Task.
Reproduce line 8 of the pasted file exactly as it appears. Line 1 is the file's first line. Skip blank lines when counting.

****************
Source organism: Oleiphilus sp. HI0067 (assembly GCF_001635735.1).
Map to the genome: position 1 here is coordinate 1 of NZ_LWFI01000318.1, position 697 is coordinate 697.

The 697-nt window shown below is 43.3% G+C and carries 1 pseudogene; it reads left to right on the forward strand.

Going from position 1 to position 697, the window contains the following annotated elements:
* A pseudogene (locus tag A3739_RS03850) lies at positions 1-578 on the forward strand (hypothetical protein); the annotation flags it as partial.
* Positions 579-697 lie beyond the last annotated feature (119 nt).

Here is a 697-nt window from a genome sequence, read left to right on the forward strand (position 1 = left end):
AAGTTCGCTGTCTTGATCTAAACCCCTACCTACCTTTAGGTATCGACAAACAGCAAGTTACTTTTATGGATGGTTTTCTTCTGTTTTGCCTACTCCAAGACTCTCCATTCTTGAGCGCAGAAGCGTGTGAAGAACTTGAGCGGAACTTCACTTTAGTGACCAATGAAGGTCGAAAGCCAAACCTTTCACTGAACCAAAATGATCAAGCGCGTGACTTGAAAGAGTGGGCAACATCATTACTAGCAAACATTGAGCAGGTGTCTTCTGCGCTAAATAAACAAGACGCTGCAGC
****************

AAGTTCGCTGTCTTGATCTAAACCCCTACCTACCTTTAGGTATCGACAAACAGCAAGTTACTTTTATGGATGGTTTTCTTCTGTTTTGCCTACTCCAAGACTCTCCATTCTTGAGCGCAGAAGCGTGTGAAGAACTTGAGCGGAACTTCACTTTAGTGACCAATGAAGGTCGAAAGCCAAACCTTTCACTGAACCAAAATGATCAAGCGCGTGACTTGAAAGAGTGGGCAACATCATTACTAGCAAACATTGAGCAGGTGTCTTCTGCGCTAAATAAACAAGACGCTGCAGC